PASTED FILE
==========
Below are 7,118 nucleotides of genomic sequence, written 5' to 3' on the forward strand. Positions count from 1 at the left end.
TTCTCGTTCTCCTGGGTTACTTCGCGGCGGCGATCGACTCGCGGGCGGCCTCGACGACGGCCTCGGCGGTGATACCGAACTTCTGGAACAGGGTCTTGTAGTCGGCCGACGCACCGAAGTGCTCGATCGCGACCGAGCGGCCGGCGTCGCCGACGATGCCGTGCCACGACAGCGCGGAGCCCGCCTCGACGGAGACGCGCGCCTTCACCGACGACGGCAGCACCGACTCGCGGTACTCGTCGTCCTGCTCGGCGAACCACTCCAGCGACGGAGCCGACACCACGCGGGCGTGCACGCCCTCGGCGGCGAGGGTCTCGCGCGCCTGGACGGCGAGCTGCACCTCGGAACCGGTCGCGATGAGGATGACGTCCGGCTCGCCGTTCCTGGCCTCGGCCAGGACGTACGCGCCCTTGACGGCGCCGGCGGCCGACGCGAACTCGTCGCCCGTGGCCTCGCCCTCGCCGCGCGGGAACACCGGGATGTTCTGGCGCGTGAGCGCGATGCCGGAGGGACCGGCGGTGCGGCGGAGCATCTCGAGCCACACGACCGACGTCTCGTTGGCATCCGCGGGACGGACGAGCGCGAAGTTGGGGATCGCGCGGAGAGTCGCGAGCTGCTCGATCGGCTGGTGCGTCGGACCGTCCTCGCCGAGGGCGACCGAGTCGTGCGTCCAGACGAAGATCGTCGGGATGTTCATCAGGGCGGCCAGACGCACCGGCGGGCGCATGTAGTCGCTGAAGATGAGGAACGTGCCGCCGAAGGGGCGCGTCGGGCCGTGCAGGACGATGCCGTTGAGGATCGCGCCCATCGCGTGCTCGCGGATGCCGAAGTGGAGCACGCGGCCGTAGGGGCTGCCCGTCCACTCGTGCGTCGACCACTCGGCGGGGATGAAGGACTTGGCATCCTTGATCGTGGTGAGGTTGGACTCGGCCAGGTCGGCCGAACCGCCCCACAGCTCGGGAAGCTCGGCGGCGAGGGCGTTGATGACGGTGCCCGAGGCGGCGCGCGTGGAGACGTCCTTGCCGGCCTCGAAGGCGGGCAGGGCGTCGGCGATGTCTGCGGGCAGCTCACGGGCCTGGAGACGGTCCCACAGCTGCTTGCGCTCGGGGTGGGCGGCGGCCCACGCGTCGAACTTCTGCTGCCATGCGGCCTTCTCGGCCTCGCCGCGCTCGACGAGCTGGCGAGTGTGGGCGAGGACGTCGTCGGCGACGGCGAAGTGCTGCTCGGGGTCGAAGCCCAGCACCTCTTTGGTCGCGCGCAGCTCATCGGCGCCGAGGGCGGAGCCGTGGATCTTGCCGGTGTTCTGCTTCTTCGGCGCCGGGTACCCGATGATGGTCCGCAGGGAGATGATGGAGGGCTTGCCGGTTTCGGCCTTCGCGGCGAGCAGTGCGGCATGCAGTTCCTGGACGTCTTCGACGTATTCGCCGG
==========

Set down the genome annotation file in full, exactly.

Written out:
Below are 7,118 nucleotides of genomic sequence, written 5' to 3' on the forward strand. Positions count from 1 at the left end.
TTCTCGTTCTCCTGGGTTACTTCGCGGCGGCGATCGACTCGCGGGCGGCCTCGACGACGGCCTCGGCGGTGATACCGAACTTCTGGAACAGGGTCTTGTAGTCGGCCGACGCACCGAAGTGCTCGATCGCGACCGAGCGGCCGGCGTCGCCGACGATGCCGTGCCACGACAGCGCGGAGCCCGCCTCGACGGAGACGCGCGCCTTCACCGACGACGGCAGCACCGACTCGCGGTACTCGTCGTCCTGCTCGGCGAACCACTCCAGCGACGGAGCCGACACCACGCGGGCGTGCACGCCCTCGGCGGCGAGGGTCTCGCGCGCCTGGACGGCGAGCTGCACCTCGGAACCGGTCGCGATGAGGATGACGTCCGGCTCGCCGTTCCTGGCCTCGGCCAGGACGTACGCGCCCTTGACGGCGCCGGCGGCCGACGCGAACTCGTCGCCCGTGGCCTCGCCCTCGCCGCGCGGGAACACCGGGATGTTCTGGCGCGTGAGCGCGATGCCGGAGGGACCGGCGGTGCGGCGGAGCATCTCGAGCCACACGACCGACGTCTCGTTGGCATCCGCGGGACGGACGAGCGCGAAGTTGGGGATCGCGCGGAGAGTCGCGAGCTGCTCGATCGGCTGGTGCGTCGGACCGTCCTCGCCGAGGGCGACCGAGTCGTGCGTCCAGACGAAGATCGTCGGGATGTTCATCAGGGCGGCCAGACGCACCGGCGGGCGCATGTAGTCGCTGAAGATGAGGAACGTGCCGCCGAAGGGGCGCGTCGGGCCGTGCAGGACGATGCCGTTGAGGATCGCGCCCATCGCGTGCTCGCGGATGCCGAAGTGGAGCACGCGGCCGTAGGGGCTGCCCGTCCACTCGTGCGTCGACCACTCGGCGGGGATGAAGGACTTGGCATCCTTGATCGTGGTGAGGTTGGACTCGGCCAGGTCGGCCGAACCGCCCCACAGCTCGGGAAGCTCGGCGGCGAGGGCGTTGATGACGGTGCCCGAGGCGGCGCGCGTGGAGACGTCCTTGCCGGCCTCGAAGGCGGGCAGGGCGTCGGCGATGTCTGCGGGCAGCTCACGGGCCTGGAGACGGTCCCACAGCTGCTTGCGCTCGGGGTGGGCGGCGGCCCACGCGTCGAACTTCTGCTGCCATGCGGCCTTCTCGGCCTCGCCGCGCTCGACGAGCTGGCGAGTGTGGGCGAGGACGTCGTCGGCGACGGCGAAGTGCTGCTCGGGGTCGAAGCCCAGCACCTCTTTGGTCGCGCGCAGCTCATCGGCGCCGAGGGCGGAGCCGTGGATCTTGCCGGTGTTCTGCTTCTTCGGCGCCGGGTACCCGATGATGGTCCGCAGGGAGATGATGGAGGGCTTGCCGGTTTCGGCCTTCGCGGCGAGCAGTGCGGCATGCAGTTCCTGGACGTCTTCGACGTATTCGCCGG